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From secure unit to a place to call home

For *Ryan, home had been a secure unit since the age of 15 and the possibility of living in his own home was never an option.

However, when, at the age of 27, he was diagnosed with autism alongside his mental health issues, things changed radically. The new diagnosis allowed the local authority to look for solutions to benefit Ryan outside of mental health services. It allowed them to look for help from organisations that support individuals with learning disabilities.

An organisation was found and Ryan was discharged, but a month later he had to return to the secure unit as the organisation providing the service were unable to deliver the support Ryan needed to live independently. The local authority tried again and this time contacted Walsingham Support, as we are known for successfully delivering highly tailored support for people with autism, complex needs and challenging behaviour.

Our team knew that the ideal solution would be built around supported living, finally allowing Ryan to have his own home with as much, or as little, support as he needed to live a new independent life. We had the perfect flat; trained staff were in place and, most importantly, it was available immediately. But the team didn’t want Ryan to move in right away. They knew that the key to delivering a working solution for Ryan was creating a daily routine to avoid the triggers that affected his behaviour, and that would take time.

The manager that lead the team says, “We knew that having a routine in place was going to be key to helping Ryan make the transition successfully. From the beginning, we made it clear to everyone involved that we didn’t want him to move until we had established something that would really work for Ryan.”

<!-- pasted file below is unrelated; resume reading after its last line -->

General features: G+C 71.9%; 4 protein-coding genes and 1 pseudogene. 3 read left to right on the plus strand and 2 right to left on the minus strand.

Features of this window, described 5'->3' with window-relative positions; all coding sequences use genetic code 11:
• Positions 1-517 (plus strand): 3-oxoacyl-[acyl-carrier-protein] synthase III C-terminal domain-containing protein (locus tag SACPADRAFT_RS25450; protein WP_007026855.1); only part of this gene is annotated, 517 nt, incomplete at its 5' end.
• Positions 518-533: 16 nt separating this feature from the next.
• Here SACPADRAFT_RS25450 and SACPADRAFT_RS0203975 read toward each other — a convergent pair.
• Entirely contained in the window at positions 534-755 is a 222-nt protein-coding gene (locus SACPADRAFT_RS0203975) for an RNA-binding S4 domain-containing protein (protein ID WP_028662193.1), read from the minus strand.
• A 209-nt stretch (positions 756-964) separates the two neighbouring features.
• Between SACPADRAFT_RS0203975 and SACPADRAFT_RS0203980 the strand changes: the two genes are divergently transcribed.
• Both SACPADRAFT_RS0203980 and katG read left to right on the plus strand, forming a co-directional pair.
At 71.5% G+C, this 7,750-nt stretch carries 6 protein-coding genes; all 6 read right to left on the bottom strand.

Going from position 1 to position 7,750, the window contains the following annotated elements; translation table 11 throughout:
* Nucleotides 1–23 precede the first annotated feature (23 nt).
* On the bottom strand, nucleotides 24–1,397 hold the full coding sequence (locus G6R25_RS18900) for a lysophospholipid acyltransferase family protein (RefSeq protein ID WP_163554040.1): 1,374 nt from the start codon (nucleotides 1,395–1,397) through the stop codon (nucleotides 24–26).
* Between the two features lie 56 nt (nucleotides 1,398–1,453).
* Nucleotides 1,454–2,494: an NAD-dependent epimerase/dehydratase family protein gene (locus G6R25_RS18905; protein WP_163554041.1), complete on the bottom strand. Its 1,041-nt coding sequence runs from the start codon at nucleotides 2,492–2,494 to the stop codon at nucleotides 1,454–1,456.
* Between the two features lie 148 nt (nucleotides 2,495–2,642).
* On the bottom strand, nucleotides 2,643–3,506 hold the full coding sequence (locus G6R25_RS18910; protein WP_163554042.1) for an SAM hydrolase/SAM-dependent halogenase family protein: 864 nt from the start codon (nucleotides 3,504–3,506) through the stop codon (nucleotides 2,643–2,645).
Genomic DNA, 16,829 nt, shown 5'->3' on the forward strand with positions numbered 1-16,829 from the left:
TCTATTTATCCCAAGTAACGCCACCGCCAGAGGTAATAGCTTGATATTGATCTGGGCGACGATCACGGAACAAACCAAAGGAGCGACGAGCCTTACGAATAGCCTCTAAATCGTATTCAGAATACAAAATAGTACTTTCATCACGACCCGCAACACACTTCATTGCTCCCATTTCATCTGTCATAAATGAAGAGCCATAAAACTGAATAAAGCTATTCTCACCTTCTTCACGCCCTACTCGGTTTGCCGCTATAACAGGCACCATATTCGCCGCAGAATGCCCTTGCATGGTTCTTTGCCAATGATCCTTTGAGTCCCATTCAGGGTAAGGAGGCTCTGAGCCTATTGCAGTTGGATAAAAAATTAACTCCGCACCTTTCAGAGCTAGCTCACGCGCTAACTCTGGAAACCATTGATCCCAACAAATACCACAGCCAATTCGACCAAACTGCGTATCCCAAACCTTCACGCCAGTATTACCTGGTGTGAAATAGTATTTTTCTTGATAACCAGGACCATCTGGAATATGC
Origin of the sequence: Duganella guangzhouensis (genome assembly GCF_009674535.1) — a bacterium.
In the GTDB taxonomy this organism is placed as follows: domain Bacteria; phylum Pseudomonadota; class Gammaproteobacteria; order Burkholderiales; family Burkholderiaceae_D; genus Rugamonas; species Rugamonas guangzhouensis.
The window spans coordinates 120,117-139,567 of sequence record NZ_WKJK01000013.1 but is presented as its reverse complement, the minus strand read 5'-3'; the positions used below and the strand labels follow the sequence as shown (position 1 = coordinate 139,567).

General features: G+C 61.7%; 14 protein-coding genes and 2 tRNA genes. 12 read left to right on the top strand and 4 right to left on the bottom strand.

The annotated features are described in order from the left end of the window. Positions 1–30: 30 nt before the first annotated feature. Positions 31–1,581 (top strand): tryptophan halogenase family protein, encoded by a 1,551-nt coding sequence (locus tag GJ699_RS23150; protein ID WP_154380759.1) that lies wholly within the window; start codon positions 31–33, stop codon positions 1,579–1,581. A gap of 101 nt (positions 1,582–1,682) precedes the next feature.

Our team spent the next two months visiting and working with Ryan to create a new daily routine that he could follow once he moved into his new home. A change as dramatic as this would always be daunting and success certainly wasn’t guaranteed, but when Ryan finally made the move into his own flat the results were immediate and fantastic.

Ryan went from being someone who hadn’t felt able to take a shower in eight months, to someone who showers daily and now enjoys relaxing baths. Ryan chooses what he wants to eat, when he wants to eat it and goes shopping to buy food before cooking his own meals. He has been to have a haircut, which was unthinkable before, and on top of this he has gone from taking daily medication to control his anxiety to occasional medication to help with his schizophrenia.

The impact of this move on Ryan’s life and well-being has been simply enormous. A recent review by his psychiatrist reports says that he is the best he has ever been. Ryan says, “I am happy now and know nothing is going to go wrong. I have quality time with my father because there are fewer distractions in my flat.”

This change would not have been possible without the hard work and dedication of both Ryan and the staff who work with him. Creating the right environment and putting the right foundations in place has made Ryan’s move into independent living a success.

Ryan’s father *Gerry says, “I can’t believe the difference in my son. I go to bed at night knowing now that he is happy, and safe. When I visit him, I feel I am actually visiting his home, and not just a hospital environment. Ryan enjoys my company now, and I enjoy his.”

The rewards of this approach go far beyond the obvious benefits to Ryan and his family. Making the transition from secure unit to independent living also delivers a huge financial saving for the local authority, as the cost of supporting someone in their own tenancy is far less than providing a place in secure unit. It also helps reduce the strain on staff and facilities in the mental health department, and allows those specialists to focus their time and talent on the individuals who need it most.

*Please note that names in this story have been changed.